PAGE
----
Projectile launched over cliff

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In summary, the problem involves a projectile being launched from a cliff with a speed of 50.0 m/s and an angle of 40.0o above the horizontal. The projectile lands on a flat valley floor at the base of the cliff, with a height of 75.0 m. Using equations for projectile motion and assuming g = 10.0 m/s2 and no aerodynamic effects, the time it takes for the projectile to reach the valley floor can be calculated by breaking the initial velocity into its horizontal and vertical components using trigonometry and setting the upward direction as positive. The equation used should result in both positive and negative values for time, with the positive value being the desired answer.
  • #1
Jordash
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Homework Statement



A projectile is launched with a speed of 50.0 m/s and an angle of 40.0o above the horizontal, from the top of a 75.0 m high cliff onto a flat valley floor at the base of the cliff. Assume that g = 10.0 m/s2 and ignore aerodynamic effects.

How long does it take for the projectile to reach the valley floor?



Homework Equations





The Attempt at a Solution



Not sure on this one
 
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  • #2
Hi Jordash, well this problem again is utilities the equations that I gave you in your thread on a https://www.physicsforums.com/showthread.php?t=286763":
Galadirith said:
[tex]v_f = v_i + at[/tex]
[tex]s = \frac{(v_f + v_i)}{2}t[/tex]
[tex]s = v_it + \frac{1}{2}at^2[/tex]
[tex]s = v_ft - \frac{1}{2}at^2[/tex]
[tex]v_f^2 = v_i^2 + 2as[/tex]

Now you may not be familiar with the fact that if you give something a velocity at an angle, you can break it up into its horizontal and vertical components using trigonometry. Once you have done that you consider the vertical and horizontal motion of the particle seperatly.

You should also define which direction you want to be positive, for example is down negative which would would make the acceleration due to gravity negative, it doesn't matter which way you chose, as long as you are consistent :D

With that try and have an attempt at the question, then post back here with as far as you can get yourself :D
 
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  • #3
Ok, the angle still throws me a little bit off, because won't the displacement (s) be more than 75 meters? Because it is shot up 40 degrees into the air? How do you take that into consideration?

Thanks
 
  • #4
Oh k sure. so let's consider it like this, let's set the zero point of vertical displacement at the top of our cliff. Let us also say that the upward direction is positive. Now assuming you are comfortable with breaking the initial velocity into its components using trigonometry, you will find that the initial vertical component of velocity to be positive (pointing in the upward direction).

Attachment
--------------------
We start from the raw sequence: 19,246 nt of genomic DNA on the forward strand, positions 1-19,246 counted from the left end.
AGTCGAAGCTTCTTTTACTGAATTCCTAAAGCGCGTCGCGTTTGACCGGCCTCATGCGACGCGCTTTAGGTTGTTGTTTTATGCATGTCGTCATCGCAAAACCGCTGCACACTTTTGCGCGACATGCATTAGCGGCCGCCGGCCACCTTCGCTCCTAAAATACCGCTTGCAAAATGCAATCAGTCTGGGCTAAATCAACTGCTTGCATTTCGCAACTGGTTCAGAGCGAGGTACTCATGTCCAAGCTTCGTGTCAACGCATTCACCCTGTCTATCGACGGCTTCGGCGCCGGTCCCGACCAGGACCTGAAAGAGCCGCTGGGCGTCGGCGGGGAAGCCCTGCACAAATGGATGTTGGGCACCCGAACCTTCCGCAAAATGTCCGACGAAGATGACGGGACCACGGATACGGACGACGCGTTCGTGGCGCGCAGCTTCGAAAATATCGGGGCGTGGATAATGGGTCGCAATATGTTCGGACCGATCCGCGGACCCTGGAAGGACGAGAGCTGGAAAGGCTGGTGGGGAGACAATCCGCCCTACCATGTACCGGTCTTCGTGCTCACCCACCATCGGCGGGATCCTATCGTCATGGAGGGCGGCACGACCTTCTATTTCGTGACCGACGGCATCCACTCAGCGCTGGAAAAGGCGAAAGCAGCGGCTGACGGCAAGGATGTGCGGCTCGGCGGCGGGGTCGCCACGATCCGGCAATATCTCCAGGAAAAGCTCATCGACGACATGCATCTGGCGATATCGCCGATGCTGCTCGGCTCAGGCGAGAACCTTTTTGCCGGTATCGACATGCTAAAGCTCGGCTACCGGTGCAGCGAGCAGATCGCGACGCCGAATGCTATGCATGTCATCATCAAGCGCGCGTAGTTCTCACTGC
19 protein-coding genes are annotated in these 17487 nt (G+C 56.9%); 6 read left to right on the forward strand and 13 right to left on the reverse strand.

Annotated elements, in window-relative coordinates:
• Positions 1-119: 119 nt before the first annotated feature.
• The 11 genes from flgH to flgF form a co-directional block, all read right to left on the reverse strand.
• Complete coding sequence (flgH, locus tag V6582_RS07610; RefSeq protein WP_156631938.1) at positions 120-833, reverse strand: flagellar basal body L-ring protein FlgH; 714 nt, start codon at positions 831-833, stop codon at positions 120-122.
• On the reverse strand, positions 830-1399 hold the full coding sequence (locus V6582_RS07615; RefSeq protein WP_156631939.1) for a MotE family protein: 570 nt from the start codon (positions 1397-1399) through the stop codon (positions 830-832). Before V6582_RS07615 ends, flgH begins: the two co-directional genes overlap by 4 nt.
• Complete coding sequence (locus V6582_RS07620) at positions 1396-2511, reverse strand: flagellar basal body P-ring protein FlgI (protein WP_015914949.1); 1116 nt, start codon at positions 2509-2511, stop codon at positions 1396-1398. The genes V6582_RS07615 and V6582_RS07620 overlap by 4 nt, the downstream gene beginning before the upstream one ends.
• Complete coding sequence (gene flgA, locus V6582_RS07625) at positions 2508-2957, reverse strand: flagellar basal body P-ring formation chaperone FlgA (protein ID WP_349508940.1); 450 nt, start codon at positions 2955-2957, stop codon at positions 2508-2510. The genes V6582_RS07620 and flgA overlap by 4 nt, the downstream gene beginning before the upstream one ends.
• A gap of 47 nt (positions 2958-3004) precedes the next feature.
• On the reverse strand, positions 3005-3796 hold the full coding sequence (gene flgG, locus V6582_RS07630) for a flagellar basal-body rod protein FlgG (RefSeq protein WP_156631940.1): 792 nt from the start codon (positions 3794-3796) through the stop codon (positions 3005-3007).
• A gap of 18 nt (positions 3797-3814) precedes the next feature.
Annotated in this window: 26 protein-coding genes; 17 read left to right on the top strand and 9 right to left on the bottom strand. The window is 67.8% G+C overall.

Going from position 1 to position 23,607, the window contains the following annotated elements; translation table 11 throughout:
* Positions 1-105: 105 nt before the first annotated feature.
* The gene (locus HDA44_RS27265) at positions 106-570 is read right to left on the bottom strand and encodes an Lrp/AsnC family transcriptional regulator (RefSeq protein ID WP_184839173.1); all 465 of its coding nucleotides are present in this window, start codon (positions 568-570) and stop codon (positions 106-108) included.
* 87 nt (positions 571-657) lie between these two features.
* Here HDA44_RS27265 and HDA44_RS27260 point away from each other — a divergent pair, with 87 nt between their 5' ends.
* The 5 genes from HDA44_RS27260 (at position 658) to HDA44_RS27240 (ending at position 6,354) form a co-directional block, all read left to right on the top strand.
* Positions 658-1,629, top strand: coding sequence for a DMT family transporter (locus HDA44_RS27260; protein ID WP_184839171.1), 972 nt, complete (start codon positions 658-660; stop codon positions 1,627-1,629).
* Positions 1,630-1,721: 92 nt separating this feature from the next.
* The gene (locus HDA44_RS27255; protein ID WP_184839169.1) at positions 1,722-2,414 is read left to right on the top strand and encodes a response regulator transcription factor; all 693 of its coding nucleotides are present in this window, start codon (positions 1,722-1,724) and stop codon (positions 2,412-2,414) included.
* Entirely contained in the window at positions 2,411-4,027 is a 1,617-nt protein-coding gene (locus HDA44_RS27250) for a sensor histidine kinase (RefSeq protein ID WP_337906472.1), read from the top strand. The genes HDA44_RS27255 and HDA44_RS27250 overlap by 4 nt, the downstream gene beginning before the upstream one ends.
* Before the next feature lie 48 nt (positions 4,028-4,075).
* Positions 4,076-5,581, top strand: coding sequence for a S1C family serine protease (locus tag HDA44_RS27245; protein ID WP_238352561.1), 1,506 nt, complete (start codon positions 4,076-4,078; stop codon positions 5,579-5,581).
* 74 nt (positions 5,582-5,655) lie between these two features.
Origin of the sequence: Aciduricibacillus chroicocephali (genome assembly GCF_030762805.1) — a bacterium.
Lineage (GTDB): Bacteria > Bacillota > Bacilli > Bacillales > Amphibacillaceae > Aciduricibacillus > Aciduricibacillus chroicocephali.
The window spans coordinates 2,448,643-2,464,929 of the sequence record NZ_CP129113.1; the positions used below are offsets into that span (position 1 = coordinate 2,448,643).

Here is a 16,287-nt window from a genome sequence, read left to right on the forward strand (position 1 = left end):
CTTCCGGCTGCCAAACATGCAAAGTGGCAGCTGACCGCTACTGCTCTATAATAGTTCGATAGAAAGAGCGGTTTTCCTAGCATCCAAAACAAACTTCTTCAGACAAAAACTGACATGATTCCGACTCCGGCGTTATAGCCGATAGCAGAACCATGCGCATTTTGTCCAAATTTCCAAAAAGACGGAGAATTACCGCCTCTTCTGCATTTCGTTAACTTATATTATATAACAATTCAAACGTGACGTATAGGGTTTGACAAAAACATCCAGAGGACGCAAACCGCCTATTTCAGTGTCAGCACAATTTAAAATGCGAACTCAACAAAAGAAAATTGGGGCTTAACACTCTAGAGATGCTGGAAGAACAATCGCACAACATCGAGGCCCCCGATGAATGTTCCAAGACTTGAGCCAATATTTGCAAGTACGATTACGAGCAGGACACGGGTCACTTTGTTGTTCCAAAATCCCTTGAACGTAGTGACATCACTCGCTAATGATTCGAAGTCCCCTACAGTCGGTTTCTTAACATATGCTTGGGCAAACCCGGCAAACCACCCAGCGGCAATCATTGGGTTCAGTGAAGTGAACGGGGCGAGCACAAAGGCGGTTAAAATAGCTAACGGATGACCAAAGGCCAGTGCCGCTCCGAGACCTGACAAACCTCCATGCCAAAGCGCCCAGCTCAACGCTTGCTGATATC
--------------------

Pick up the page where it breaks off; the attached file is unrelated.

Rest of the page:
Now we have set the zero point to the top of the cliff, what this means is that the final displacement (which is a vector quantity so must have a direction, in this case up or down) is negative 75m, can you see that. It actually doesn't matter about the hight that it goes up to, the equation does need to know that :D.

Now (this will give you a little bit of a hint to the correct equation to use) if you chose the correct equation you will actually end up with a positive and negative value for time. obviously it should seem logical that you want the positive value for time, and if you would like I will explain where the other value comes from.

So try setting up you equation now, paying special attention to the direction in which you values are pointing (eg gravity is acting down so will that be positive or negative in the equation)
 
  • #5
Now assuming you are comfortable with breaking the initial velocity into its components using trigonometry, you will find that the initial vertical component of velocity to be positive (pointing in the upward direction).

Sorry I'm still a bit confused I first tried solving for Velocity Final LaTeX Code: v_f = v_i + at and did vf=0+2(-10m/s)(-75m) which gave 1500 and then I tried to solve for time using LaTeX Code: s = \\frac{(v_f + v_i)}{2}t and that came out with .1 second but I don't think I'm doing it right. :(
 

Related to Projectile launched over cliff

1. What is a projectile launched over a cliff?

A projectile launched over a cliff is an object that is thrown or propelled off a cliff, typically with an initial horizontal velocity. It is affected by the force of gravity and follows a curved path called a trajectory.

2. How does the height of the cliff affect the projectile's motion?

The height of the cliff affects the projectile's motion by increasing the time it takes for the projectile to reach the ground. This is because the higher the cliff, the longer the projectile is in the air and the longer it is affected by the force of gravity.

3. What factors influence the range of the projectile?

The range of a projectile launched over a cliff is influenced by the initial velocity, the angle at which it is launched, and the height of the cliff. A higher initial velocity and a lower launch angle will result in a longer range, while a higher cliff height will decrease the range.

4. Can the projectile's motion be accurately predicted?

Yes, the projectile's motion can be accurately predicted using mathematical equations such as the equations of motion and the range formula. These equations take into account the initial conditions and the forces acting on the projectile.

5. What is the significance of studying projectiles launched over cliffs?

Studying projectiles launched over cliffs is important in understanding the laws of motion and gravity. It also has practical applications in fields such as engineering and ballistics, where the motion of projectiles is crucial for accurate calculations and designs.

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